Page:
Vacation of a Lifetime! Jane’s Family Visits Jigsaw’s Retreat
Los Angeles, California. St. John and I sat at our usual booth at Denny’s with our usual combo of iced tea for him, black coffee for me trying to create a rough draft for a chapter outline. But the going was tough. Nothing felt right. The words on the menu made more sense than the words on the page. My head was beginning to hurt, John’s patience was getting thinner and thinner, and the coffee was cold and had begun to taste stale.
Added to that, I knew when I got home, I’d be facing piles of dirty clothes that needed laundering and a hungry family that wouldn’t be happy with another meal of leftover meatloaf. St. John must have felt the descent of what was a cheery mood a few hours later into a dark cloud of grumpiness. I wasn’t sure what I needed, but for sure it wasn’t more coffee.
“What’s going on in that brain of yours?” he asked. “One minute you’re on cloud nine, the next you’re on cloud zero. Is it Jim? Is it the kids? Is it the writing? Is it me? Is it you hate Tuesdays?”
I looked around the most familiar restaurant in my universe since I’d met Detective John St. John and wondered why nothing seemed as it should be. Certainly, after months and months of revisions and rewrites on our manuscript: Badge Number One John and I should have felt positive and pleased with what we’d produced. Several chapters felt solid and well-written, but I still felt there was something missing.
Some message wasn’t coming across.
Some scenes felt lifeless and flat.
Some dialogue felt forced and phony which a reader would pick up in a minute.
St. John took a swig of his iced tea, gave me a look that said, “Time to get straight with what’s going on. Are you so tired of this project you need a break? A trip to Hawaii. A vacation?”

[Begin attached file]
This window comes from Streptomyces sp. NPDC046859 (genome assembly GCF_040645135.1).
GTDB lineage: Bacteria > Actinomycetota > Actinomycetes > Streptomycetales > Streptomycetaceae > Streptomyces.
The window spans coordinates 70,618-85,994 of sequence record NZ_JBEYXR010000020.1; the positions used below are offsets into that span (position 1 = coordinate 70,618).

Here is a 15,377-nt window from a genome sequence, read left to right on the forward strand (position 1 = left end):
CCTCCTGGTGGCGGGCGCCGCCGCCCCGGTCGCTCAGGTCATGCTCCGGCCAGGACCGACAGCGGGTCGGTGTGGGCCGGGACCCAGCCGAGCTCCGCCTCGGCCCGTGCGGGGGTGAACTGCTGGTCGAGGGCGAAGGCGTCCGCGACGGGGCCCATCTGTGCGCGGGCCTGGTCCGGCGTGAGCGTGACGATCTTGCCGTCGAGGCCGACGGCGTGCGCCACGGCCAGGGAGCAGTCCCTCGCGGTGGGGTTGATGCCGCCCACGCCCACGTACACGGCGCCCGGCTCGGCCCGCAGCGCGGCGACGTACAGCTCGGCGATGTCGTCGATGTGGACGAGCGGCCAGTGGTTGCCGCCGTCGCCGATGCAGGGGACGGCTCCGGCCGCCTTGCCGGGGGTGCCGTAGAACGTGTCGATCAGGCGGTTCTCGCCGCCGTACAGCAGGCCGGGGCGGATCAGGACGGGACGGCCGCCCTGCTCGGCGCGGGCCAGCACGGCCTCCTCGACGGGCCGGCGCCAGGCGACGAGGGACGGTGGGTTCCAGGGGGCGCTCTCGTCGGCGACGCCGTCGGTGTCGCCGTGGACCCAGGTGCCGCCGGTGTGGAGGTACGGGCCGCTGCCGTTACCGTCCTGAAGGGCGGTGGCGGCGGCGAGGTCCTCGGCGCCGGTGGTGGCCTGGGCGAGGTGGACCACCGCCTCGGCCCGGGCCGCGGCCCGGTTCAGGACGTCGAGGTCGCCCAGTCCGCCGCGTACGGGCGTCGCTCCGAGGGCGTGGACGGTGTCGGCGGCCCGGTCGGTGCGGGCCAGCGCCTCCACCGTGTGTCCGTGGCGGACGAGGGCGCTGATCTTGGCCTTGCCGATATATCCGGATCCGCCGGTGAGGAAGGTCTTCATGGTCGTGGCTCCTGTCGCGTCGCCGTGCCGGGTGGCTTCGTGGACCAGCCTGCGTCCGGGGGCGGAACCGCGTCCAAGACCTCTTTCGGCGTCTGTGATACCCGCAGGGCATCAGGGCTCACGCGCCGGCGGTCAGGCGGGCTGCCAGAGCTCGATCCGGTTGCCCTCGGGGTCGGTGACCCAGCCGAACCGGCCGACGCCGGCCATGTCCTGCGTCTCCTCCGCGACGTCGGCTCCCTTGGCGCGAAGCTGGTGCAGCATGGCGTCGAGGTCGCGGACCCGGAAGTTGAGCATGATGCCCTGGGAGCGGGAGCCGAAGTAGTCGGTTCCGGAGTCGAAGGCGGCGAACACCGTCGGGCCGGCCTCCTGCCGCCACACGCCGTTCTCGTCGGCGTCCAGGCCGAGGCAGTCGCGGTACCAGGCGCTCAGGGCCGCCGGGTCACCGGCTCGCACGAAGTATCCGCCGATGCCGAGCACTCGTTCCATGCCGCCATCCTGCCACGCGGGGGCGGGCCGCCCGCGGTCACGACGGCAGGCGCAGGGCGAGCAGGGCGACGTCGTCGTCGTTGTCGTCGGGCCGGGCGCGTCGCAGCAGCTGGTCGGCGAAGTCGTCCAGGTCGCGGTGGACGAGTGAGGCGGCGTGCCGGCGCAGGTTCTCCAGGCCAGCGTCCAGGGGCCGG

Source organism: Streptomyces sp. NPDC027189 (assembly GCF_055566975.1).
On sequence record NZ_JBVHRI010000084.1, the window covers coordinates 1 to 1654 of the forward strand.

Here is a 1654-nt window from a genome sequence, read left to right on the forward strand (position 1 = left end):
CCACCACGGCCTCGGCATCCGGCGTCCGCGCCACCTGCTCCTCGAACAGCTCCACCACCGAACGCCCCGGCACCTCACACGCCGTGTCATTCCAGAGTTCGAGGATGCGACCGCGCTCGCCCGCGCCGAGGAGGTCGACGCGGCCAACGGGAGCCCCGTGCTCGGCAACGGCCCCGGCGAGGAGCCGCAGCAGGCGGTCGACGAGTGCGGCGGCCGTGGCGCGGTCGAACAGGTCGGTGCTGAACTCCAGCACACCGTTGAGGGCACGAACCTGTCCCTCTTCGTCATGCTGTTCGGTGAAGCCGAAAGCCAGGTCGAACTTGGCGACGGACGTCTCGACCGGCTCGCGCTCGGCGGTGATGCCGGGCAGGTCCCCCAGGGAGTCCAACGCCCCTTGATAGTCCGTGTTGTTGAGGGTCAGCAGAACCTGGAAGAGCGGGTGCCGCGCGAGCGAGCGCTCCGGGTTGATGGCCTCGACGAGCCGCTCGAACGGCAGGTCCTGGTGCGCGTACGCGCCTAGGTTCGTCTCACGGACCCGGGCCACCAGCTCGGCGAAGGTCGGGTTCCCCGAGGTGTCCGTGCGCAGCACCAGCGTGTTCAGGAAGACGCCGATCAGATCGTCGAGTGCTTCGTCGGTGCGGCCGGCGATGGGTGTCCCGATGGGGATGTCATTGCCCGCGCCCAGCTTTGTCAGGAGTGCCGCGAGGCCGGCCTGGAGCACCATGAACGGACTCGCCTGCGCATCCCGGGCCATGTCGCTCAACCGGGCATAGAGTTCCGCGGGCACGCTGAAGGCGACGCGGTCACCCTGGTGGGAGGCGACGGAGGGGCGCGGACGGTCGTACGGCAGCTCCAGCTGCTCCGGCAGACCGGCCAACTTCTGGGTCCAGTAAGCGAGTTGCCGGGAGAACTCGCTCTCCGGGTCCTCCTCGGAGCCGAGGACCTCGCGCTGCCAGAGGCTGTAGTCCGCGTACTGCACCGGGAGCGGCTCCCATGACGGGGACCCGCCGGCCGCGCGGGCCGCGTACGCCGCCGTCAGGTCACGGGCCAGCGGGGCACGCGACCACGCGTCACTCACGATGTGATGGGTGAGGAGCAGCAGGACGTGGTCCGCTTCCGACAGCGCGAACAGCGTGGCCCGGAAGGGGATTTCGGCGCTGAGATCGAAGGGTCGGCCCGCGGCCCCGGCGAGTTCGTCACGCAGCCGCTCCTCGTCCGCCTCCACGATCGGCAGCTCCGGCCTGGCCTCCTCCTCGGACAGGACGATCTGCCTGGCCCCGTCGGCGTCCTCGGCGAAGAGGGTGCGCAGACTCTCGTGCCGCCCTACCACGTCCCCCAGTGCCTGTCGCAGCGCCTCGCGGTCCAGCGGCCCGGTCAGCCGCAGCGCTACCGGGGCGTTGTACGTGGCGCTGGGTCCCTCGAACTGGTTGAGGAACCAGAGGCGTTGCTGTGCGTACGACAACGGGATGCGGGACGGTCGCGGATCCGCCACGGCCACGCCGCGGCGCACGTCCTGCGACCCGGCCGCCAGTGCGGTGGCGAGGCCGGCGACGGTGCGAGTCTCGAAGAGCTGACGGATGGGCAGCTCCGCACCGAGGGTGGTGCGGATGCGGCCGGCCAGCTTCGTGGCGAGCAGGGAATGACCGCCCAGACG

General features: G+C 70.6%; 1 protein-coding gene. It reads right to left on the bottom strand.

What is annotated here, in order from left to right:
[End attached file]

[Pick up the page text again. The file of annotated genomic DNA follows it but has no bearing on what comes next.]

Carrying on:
A vacation? What a concept! You mean going to a place where you don’t have to think? Where people bring you towels and food and dessert? Where one can just look at the moon and dream?
Jim and I hadn’t had a vacation in years. When we did it was usually camping with the kids which meant sleeping on the ground, cooking on a Coleman stove, and waking up feeling beaten.
“It’s been ages since Jim and I have gone on a vacation,” I said.
“Well then,” St. John said, “Have I got a treat for you. Helen and I are headed to our retirement house on the Klamath River and you, Jim, and the kids can be our guests.”
I’d heard about St. John’s “house” on the Klamath River (that’s really a garage) and how he and Helen have to stay in their motorhome for a month while he works on it. Vacation? It’s the vacation from hell Hollywood makes movies out of.
“No thanks, John,” I said. “I know about your luxurious digs in the mountains. Where would Jim and I and the kids hang out? In your garage with you and Helen? Next to your motorhome or maybe in the local Motel 6? Thanks, but no thanks for the invite.”
Little did I know St. John had other plans. How did he know our neighbor had a motorhome and it was always Jim’s dream to vacation in one of those monster vehicles? I was in for the surprise of a lifetime. The motorhome experience was about to become my dream vacation.